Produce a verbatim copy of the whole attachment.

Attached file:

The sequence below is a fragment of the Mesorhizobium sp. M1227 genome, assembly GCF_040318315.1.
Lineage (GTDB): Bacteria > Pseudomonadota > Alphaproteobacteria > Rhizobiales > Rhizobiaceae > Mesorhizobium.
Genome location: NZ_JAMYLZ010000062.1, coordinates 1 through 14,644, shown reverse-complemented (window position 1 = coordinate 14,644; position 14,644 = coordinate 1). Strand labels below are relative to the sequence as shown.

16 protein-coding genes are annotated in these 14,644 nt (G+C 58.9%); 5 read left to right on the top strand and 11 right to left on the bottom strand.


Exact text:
The sequence below is a fragment of the Mesorhizobium sp. M1227 genome, assembly GCF_040318315.1.
Lineage (GTDB): Bacteria > Pseudomonadota > Alphaproteobacteria > Rhizobiales > Rhizobiaceae > Mesorhizobium.
Genome location: NZ_JAMYLZ010000062.1, coordinates 1 through 14,644, shown reverse-complemented (window position 1 = coordinate 14,644; position 14,644 = coordinate 1). Strand labels below are relative to the sequence as shown.

16 protein-coding genes are annotated in these 14,644 nt (G+C 58.9%); 5 read left to right on the top strand and 11 right to left on the bottom strand.